While burying the dead in the ground seems like the most logical thing to do, not everyone agrees. And a brief look into the past shows that there have been a number of alternatives which, while hard to stomach today, were once fairly popular.
At one point, Zoroastrianism was one of the more popular religions in the world. Those who practiced it believed that once a person was dead, a corpse demon called a nasu daeva would appear and possess the body. Burying a tainted body in the clean earth was a taboo, so they came up with a better idea.
Meet the tower of silence.
These ominous structures date as far back as the 9th century, and can be found all over Asia and the Middle East.
They were built to dispose of the dead, which were considered unclean and unfit for cremation or tradition burial in the pure earth.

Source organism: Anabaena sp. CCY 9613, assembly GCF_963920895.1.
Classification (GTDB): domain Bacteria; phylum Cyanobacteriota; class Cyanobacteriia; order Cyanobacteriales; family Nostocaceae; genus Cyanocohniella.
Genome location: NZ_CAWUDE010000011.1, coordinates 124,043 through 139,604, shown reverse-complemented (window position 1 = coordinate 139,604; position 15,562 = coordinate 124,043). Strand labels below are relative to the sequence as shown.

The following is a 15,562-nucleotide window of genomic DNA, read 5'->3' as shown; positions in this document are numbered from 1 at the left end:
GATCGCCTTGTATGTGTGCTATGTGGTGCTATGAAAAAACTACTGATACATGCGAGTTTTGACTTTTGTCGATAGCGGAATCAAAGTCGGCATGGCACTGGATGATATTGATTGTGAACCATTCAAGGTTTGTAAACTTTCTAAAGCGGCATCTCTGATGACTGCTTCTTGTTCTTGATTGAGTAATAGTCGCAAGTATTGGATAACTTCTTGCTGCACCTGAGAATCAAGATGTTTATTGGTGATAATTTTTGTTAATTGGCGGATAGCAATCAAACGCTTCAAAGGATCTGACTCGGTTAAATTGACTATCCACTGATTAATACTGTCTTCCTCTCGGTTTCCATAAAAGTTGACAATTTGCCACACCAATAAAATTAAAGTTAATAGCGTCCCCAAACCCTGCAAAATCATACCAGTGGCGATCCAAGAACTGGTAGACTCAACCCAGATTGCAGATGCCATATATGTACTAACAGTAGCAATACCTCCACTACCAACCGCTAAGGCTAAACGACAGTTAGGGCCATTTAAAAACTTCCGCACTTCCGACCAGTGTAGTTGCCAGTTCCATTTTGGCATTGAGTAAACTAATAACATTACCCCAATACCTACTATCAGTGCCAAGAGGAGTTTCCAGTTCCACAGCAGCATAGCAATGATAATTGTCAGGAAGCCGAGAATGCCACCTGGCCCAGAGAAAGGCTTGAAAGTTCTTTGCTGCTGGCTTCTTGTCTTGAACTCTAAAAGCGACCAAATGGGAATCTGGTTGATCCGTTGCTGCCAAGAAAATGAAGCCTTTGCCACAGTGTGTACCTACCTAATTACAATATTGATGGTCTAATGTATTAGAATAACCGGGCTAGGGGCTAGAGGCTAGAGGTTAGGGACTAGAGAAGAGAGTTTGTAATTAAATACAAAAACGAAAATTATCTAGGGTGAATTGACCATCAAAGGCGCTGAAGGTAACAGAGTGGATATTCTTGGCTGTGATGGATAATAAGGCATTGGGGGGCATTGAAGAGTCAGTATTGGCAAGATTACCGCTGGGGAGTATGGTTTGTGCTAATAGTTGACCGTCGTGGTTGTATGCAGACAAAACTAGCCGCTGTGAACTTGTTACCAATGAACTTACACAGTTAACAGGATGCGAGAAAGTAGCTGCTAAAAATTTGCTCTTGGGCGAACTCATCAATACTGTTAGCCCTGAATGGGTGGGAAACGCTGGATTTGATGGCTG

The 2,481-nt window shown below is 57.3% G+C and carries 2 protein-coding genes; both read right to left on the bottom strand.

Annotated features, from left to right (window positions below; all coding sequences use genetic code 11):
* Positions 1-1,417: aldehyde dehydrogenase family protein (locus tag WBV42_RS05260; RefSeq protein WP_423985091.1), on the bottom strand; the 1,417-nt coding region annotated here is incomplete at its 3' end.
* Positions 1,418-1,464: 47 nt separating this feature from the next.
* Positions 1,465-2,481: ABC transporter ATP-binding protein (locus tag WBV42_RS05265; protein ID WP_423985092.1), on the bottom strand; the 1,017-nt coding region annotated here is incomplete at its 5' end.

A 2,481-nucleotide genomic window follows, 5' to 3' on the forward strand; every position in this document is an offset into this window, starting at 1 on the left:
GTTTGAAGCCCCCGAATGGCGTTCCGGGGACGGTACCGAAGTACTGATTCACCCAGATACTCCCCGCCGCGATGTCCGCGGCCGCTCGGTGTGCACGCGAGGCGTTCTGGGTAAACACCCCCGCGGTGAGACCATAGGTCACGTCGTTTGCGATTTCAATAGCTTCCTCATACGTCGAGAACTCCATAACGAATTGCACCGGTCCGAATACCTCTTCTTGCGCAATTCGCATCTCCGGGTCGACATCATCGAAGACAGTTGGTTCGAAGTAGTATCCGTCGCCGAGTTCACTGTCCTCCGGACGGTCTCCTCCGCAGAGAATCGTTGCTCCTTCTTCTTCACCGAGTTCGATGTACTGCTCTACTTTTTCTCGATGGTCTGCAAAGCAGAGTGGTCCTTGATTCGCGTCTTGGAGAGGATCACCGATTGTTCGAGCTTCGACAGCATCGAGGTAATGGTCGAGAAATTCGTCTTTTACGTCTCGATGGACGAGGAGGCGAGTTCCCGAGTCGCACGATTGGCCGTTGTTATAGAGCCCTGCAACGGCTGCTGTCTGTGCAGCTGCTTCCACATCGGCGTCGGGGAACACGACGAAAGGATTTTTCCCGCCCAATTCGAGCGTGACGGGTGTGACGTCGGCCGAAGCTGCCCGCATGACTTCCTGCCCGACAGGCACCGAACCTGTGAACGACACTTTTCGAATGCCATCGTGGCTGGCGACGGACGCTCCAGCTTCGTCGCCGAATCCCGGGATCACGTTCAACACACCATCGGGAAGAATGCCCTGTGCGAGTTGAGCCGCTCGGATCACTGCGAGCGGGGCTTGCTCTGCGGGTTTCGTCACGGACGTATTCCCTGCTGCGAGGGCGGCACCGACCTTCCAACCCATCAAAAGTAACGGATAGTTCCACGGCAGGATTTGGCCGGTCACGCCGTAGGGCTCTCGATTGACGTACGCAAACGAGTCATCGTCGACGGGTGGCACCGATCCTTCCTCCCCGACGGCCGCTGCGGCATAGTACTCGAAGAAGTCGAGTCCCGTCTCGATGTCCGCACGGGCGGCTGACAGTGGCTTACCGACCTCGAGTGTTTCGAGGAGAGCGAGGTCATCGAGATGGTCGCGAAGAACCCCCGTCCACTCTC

While mausoleums and tombs are meant to preserve the dead, the tower of silence is more like a giant garbage disposal.
The dead are laid out around the amphitheater as an offering to the sky and end the elements.
Constructed around a central well, the outer ring is for adult males, the middle is for women, and the innermost circle near the pit is meant for the young.
Once the bodies are arranged, birds swoop down and begin to pick the corpses.
Combined with the harsh elements, wind, sun, and rain, the bodies are soon stripped to the bone.
What remains is then swept into the pit at the center.
Over time, the remains, now clear of demons, break down and rejoin the soil.
As crazy as it sounds, this method is still practiced in some parts of the world today, particularly Iran and India.
But its use is declining…
… as towers of silence are considered something of a health hazard by modern standards.
Learning about these ancient burial methods is absolutely fascinating, no matter how gory they seem.